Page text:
Why Did Pedro and Chantel Jimeno of ’90 Day Fiance’ Split? Away From The Courtroom
Splitsville. It’s been six years since Pedro Jimeno and Chantel Jimeno (née Everett) divorced, and they’ve filed for divorce. Former 90 Day Fiancé stars Pedro and Chantel had a public marriage that was filmed on TLC. So why did Pedro and Chantel divorce?
It was Pedro’s claim that their marriage was “irretrievably damaged” in his divorce file on May 27 that In Touch was able to get in court documents. Their divorce was finalized on April 27th. When Pedro, 30, and Chantel, 31, got married, Pedro sought an equitable division of the couple’s debts, as well as a fair division of the couple’s assets.
An emergency hearing request was made by the Dominican Republic native as part of the paperwork he submitted. According to the petition, Chantel allegedly took more than $250,000 from their joint business account on April 23, 2013.
Chantel Jimeno allegedly transferred their combined funds into an account in her and her sister Winter Everett’s names, he said. Documents from Pedro’s lawsuit stated that he had attempted to “resolve this situation peacefully” with the Georgia native “to no avail.”
He requested that Chantel “be required to transfer the money into a joint checking account that both parties are able to access and to be required to only
use the monies for household expenses until such time as this Court renders equitable division of those monies to the Parties” and requested that Chantel be “required to provide a financial account/record of any and all monies that have been spent out of the monies that were removed from the Parties’ joint business.”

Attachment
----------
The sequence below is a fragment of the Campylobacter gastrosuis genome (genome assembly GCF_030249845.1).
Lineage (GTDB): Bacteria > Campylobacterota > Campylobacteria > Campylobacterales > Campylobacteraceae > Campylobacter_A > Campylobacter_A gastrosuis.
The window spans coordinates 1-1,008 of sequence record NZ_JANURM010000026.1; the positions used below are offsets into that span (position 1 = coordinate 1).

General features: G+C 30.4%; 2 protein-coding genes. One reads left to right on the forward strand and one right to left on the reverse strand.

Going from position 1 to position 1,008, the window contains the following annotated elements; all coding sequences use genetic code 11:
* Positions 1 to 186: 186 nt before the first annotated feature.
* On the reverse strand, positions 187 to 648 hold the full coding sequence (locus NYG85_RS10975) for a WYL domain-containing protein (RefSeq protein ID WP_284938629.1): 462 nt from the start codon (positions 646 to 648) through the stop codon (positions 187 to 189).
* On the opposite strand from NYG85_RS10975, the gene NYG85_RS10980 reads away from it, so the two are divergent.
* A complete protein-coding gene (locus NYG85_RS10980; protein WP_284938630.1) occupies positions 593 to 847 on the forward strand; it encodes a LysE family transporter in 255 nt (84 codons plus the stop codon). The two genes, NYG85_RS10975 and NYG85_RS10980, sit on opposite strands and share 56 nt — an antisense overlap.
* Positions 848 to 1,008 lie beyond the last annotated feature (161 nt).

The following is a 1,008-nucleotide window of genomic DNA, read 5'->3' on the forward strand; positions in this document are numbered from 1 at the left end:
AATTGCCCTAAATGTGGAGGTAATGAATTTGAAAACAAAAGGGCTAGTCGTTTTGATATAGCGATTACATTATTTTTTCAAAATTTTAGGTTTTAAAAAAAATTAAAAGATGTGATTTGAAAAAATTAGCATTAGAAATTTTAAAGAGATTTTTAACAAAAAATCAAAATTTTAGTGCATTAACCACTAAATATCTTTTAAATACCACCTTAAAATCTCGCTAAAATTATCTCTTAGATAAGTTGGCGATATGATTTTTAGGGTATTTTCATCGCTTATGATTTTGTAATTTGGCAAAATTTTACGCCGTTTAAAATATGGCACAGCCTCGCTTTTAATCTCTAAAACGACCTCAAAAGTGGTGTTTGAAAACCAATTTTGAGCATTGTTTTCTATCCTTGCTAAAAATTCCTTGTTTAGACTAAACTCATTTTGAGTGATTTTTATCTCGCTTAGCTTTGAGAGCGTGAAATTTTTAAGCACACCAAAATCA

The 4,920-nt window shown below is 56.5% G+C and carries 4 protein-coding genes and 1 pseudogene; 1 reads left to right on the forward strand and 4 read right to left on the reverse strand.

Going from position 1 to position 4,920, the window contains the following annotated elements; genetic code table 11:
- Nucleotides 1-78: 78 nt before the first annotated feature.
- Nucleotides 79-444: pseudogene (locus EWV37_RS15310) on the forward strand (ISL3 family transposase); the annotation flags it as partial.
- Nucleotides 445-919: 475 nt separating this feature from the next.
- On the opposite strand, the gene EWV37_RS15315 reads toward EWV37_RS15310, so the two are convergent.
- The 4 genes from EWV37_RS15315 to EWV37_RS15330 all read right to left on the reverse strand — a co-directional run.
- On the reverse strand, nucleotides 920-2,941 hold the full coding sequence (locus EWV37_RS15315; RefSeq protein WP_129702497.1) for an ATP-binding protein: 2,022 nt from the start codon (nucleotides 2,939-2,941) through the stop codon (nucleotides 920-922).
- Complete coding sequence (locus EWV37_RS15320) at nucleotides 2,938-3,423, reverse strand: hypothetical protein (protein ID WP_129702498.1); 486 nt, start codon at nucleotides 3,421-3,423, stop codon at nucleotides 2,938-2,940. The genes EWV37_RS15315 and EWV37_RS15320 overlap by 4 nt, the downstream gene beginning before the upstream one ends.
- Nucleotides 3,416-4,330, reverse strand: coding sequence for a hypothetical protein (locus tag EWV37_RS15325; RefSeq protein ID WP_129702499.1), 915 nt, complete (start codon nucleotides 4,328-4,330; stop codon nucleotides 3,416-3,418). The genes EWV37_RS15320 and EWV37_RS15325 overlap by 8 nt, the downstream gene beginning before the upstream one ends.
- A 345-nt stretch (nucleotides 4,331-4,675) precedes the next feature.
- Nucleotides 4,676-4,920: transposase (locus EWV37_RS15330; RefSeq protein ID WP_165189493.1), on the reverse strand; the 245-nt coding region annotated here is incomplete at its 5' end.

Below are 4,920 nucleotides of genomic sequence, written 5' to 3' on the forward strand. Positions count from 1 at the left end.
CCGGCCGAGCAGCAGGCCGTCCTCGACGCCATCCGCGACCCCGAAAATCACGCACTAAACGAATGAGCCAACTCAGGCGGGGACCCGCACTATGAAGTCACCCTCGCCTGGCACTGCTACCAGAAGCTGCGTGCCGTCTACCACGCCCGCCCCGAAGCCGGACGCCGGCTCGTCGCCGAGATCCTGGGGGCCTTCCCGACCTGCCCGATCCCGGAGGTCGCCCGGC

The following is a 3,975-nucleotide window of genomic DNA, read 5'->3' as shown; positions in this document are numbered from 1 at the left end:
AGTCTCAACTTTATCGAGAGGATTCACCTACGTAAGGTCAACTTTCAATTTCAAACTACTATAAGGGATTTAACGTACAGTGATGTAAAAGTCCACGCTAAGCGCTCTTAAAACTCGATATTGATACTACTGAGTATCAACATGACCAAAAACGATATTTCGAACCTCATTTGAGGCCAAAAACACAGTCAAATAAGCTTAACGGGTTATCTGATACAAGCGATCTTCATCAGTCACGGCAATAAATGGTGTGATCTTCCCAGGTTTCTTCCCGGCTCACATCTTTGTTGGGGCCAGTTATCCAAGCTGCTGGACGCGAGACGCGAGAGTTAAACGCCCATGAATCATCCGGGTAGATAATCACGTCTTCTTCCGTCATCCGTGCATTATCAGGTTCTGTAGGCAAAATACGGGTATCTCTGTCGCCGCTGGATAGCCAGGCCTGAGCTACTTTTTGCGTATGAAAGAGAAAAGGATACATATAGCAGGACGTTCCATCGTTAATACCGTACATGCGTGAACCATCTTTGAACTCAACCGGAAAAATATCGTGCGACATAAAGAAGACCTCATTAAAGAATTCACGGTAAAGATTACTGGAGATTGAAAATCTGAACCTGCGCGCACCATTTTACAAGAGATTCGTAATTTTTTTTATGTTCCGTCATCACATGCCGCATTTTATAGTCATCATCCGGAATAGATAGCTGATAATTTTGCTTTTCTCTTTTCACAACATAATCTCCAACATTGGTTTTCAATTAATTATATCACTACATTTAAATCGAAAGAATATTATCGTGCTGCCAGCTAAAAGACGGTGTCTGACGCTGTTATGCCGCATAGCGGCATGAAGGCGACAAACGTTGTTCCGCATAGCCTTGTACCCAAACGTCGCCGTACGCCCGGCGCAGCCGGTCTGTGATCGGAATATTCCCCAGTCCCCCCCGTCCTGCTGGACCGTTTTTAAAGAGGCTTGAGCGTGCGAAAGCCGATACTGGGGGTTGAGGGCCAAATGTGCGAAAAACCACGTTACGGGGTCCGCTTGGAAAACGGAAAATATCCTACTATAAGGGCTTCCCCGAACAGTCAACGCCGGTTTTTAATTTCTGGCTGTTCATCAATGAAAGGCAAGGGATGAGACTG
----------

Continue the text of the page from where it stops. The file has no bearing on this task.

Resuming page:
“Defendant took the cash out of the Parties’ joint business account out of malice and to hinder Plaintiff from fulfilling his monthly living expenditures and demands.” Pedro’s request for an emergency hearing was denied by a judge on May 31.
Chantel and Pedro Jimeno were also issued a mutual restraining order at the time of the divorce filing, under which they are “restrained from doing or attempting to do, or threatening to do, any act that injures, maltreats, vilifies, intimidates, molests or harasses the adverse party, restrained from selling, encumbering,
trading, contracting to sell, or otherwise disposing or removing from the jurisdiction of the court any property belonging to the parties except in the ordinary.” Divorce proceedings are still ongoing for this couple.